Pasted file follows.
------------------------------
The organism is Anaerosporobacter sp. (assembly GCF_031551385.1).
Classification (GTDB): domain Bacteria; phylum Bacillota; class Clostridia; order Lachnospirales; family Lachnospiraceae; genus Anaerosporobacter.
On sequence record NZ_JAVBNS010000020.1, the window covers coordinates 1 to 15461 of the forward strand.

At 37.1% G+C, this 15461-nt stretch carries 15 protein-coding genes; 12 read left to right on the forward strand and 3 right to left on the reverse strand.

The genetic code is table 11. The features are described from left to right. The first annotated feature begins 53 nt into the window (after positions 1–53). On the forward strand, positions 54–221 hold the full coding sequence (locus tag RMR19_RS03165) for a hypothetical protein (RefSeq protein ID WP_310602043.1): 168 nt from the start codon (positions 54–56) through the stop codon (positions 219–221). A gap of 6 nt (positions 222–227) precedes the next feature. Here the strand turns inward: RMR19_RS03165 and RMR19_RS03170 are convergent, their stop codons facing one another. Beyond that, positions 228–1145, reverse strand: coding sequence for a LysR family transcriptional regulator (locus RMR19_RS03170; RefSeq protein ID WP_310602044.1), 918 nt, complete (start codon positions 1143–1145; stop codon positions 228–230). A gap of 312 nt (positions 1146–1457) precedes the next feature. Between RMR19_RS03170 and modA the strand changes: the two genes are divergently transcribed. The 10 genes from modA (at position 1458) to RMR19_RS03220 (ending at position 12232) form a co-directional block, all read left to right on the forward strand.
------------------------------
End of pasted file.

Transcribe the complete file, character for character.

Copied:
The organism is Anaerosporobacter sp. (assembly GCF_031551385.1).
Classification (GTDB): domain Bacteria; phylum Bacillota; class Clostridia; order Lachnospirales; family Lachnospiraceae; genus Anaerosporobacter.
On sequence record NZ_JAVBNS010000020.1, the window covers coordinates 1 to 15461 of the forward strand.

At 37.1% G+C, this 15461-nt stretch carries 15 protein-coding genes; 12 read left to right on the forward strand and 3 right to left on the reverse strand.

The genetic code is table 11. The features are described from left to right. The first annotated feature begins 53 nt into the window (after positions 1–53). On the forward strand, positions 54–221 hold the full coding sequence (locus tag RMR19_RS03165) for a hypothetical protein (RefSeq protein ID WP_310602043.1): 168 nt from the start codon (positions 54–56) through the stop codon (positions 219–221). A gap of 6 nt (positions 222–227) precedes the next feature. Here the strand turns inward: RMR19_RS03165 and RMR19_RS03170 are convergent, their stop codons facing one another. Beyond that, positions 228–1145, reverse strand: coding sequence for a LysR family transcriptional regulator (locus RMR19_RS03170; RefSeq protein ID WP_310602044.1), 918 nt, complete (start codon positions 1143–1145; stop codon positions 228–230). A gap of 312 nt (positions 1146–1457) precedes the next feature. Between RMR19_RS03170 and modA the strand changes: the two genes are divergently transcribed. The 10 genes from modA (at position 1458) to RMR19_RS03220 (ending at position 12232) form a co-directional block, all read left to right on the forward strand.